Lifelong learning critical for tech’s future – Jacqueline de Rojas

In this video from Computer Weekly’s annual diversity and inclusion in tech event, in partnership with Spinks, president of TechUK, Jacqueline de Rojas, talks about how as the tech sector continues to grow at a rapid pace, a focus should be put upon continuous skills development for people of all ages and professions across the UK.

With the pandemic having disproportionately affected many different groups across the UK, such as women and young people, de Rojas called for the technology industry to be a force for good going forward, using pandemic recovery as an opportunity to bring about “positive change on a national scale”.

The tech sector has been facing some issues over the last 10 years – de Rojas uses the gender pay gap as an example – gender pay gap data suggests that it could take an average of 200 years before the gender pay gap is closed.

De Rojas says she doesn’t not want to be having the same discussions around diversity in tech “in 10 years, let alone 200”.

As the pandemic has accelerated the use of technology, de Rojas claims more should be done to ensure unrepresented groups in the tech sector have an opportunity to “have their voices at the table” to ensure an equitable technology sector and society going forward.

Addressing the lack of women in the technology sector has previously been cited as a way to close the industry’s skills gap, and de Rojas says organisations could “future proof” against a lack of skills by focusing on hiring diverse talent.

Younger people disproportionately lost jobs during the pandemic, and de Rojas called for a “coordinated effort” to ensure this impact is not long lasting.

But young people are put off by the idea of joining the tech sector, many because the technology sector is not diverse, with fewer opportunities for women, and some say they are actively discouraged from tech because of a lack of role models – people de Rojas points out have not even had a chance to join the sector before deciding to turn their back on it.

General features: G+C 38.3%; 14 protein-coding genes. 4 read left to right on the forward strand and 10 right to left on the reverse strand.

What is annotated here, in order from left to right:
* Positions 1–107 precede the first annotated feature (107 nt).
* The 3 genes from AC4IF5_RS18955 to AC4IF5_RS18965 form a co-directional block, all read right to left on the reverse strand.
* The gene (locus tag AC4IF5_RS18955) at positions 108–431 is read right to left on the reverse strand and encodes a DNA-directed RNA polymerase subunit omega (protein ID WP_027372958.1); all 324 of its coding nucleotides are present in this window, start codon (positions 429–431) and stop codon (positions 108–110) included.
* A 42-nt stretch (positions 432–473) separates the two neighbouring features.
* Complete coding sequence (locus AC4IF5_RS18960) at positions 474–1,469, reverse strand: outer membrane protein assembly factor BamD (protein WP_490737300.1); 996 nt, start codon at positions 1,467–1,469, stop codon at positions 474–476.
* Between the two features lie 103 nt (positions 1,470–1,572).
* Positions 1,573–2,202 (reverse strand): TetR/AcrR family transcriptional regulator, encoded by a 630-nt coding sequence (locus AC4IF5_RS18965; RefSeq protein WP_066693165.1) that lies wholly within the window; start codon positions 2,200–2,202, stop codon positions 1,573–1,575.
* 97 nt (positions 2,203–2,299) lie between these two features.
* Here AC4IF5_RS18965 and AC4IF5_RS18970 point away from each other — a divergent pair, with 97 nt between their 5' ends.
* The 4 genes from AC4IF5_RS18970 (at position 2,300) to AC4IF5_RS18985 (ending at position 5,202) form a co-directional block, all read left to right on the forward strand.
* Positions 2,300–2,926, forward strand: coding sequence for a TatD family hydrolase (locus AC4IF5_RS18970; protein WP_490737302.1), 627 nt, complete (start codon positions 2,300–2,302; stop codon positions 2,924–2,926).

Diversity and inclusion will not only be “critical differentiators” for the recovery of firms post pandemic, but will also be the “biggest opportunity for creating competitive advantage”, de Rojas says.

So how can the sector prepare for this change? By pushing people to understand that having digital skills can be a “facilitator” for jobs both in and outside the tech sector as tech becomes such a huge part of life, says de Rojas, as well as work on “cross pollination” between technology and other careers.

This will obviously take a concerted effort between the government, education providers and industry to ensure everyone has the skills needed for a digital future, a challenge when taking into account how fast digital is growing.

Over the next 10 years, de Rojas says leaders should work to better understand the needs of their workforces, become better leaders, and focus on upskilling their workforces to keep skills current.

“We should reskill ourselves every five years or less,” she says, as well as work to prepare young people of all ages for the jobs of the near future.

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